What Do The UK Announcements Mean For Scotland, Wales And Northern Ireland?
7th September 2021
From the Institute For Fiscal Studies Today (7 September 2021)
The short-term increases in NICs and longer-term new health and social care levy will apply in Scotland, Wales and Northern Ireland, as well as England, contributing around £1.9 billion a year to the £14 billion a year raised across the UK. The devolved governments will also receive additional funding via the Barnett formula as a result of the higher funding for health and social care in England - between £1.7 and £2.1 billion a year over the next 3 years. Together with their share of the UK-wide health spending on things such as vaccines, the UK government estimates that around £2.2 billion a year of spending funded by the tax rises will go to Scotland, Wales and Northern Ireland. The fact that they are set to receive more in funding than their residents pay in tax reflects the fact that earnings in the devolved nations, and particularly Wales and Northern Ireland, are lower than in England.
Scotland, Wales and Northern Ireland operate their own health and - more generous - social care systems. Ordinarily, they would be free to spend any funding they receive via the Barnett formula as they see fit, no matter how it is spent in England. However, the Prime Minister said that "we will direct money raised through the levy to their [i.e. Scotland, Wales and Northern Ireland's] health and social care services".
To do this, the devolved governments will be required to allocate the funding they receive as a result of the levy to the NHS in the same way that they are currently required to allocate funding they receive that is formally from the part of the National Insurance contributions earmarked for the NHS. However, the levy will fund only a small proportion of health and social care spending in the devolved nations - around 6%. This means that the devolved governments could cut how much of their other non-ringfenced funding that they allocate to health and social care if they so wished, to use some of the proceeds of the levy to fund other services or to cut devolved taxes.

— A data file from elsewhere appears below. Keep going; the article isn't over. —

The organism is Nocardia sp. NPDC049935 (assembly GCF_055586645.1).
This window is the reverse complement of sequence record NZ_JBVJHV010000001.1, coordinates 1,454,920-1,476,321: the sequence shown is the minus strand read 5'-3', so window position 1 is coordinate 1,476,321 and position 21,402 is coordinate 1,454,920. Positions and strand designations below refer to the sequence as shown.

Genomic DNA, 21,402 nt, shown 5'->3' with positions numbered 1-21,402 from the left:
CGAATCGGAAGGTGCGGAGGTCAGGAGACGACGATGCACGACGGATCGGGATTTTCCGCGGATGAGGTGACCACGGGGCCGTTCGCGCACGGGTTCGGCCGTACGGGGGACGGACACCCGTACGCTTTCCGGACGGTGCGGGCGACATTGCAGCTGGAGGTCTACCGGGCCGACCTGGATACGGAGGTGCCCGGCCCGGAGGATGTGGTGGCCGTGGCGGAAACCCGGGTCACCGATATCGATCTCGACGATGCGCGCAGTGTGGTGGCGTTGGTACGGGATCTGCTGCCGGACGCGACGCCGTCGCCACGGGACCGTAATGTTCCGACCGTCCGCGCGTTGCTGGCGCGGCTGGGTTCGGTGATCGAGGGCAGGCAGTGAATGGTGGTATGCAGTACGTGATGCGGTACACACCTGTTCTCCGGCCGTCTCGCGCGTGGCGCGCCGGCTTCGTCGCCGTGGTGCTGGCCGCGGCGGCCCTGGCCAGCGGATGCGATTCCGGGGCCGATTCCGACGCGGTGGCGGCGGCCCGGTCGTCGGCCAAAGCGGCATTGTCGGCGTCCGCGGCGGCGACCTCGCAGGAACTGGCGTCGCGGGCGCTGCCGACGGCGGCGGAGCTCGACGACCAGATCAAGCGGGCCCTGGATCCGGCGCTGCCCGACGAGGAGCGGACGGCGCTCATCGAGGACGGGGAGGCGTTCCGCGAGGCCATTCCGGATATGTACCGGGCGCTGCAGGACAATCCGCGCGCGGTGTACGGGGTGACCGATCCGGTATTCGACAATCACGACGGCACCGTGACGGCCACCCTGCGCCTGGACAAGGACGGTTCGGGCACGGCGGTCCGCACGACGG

The only way the UK government could stop this is if it were to take control of how much of their other funding that the devolved governments allocate to health and social care services. This would be a big change to existing devolution arrangements, significantly reducing the budgetary autonomy of the devolved governments, given that taken together, health and social care amount to more than half of their spending.
David Phillips, an associate director at the IFS said: "The prime minister has said that the funding the devolved governments in Scotland, Wales and Northern Ireland receive as a result of the health and social care levy will be "directed" by the UK government to health and social care services. However, the devolved governments will still be able to control how they allocate their other funding Therefore they could shift some of this to other services if they so wish - which they might do given that their social care systems are currently more generous than that in England. The only way the UK government could ensure the proceeds of the health and social care levy were used in full to fund increased health and social care spending outside England would be to take much greater control of the devolved governments' budgets - something the devolved governments would be fiercely critical of."
Read the full article HERE